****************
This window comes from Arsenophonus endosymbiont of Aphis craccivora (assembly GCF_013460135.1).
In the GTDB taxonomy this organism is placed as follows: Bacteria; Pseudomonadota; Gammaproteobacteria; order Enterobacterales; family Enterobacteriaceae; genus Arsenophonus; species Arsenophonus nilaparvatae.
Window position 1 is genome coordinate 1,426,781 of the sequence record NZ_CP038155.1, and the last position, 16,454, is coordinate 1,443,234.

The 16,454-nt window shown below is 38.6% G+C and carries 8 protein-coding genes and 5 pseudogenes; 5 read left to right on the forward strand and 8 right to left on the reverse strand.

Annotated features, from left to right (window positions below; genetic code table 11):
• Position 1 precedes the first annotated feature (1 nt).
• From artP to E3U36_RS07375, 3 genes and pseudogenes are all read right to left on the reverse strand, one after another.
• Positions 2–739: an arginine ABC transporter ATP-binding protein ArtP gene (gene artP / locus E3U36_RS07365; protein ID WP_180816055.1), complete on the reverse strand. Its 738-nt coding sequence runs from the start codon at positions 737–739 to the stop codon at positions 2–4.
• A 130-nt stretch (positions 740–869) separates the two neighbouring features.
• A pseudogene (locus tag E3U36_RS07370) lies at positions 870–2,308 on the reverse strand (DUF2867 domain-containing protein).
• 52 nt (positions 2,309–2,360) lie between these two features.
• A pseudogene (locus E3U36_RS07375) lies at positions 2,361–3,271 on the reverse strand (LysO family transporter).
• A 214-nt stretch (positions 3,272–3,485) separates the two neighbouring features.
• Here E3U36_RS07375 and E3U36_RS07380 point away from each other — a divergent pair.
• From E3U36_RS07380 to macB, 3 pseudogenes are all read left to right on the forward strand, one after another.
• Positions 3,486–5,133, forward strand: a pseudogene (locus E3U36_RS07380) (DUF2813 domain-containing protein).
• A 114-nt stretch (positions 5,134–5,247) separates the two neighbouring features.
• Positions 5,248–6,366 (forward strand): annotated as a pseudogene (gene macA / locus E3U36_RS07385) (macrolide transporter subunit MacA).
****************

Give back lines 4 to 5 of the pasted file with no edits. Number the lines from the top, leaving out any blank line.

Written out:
The 16,454-nt window shown below is 38.6% G+C and carries 8 protein-coding genes and 5 pseudogenes; 5 read left to right on the forward strand and 8 right to left on the reverse strand.

Annotated features, from left to right (window positions below; genetic code table 11):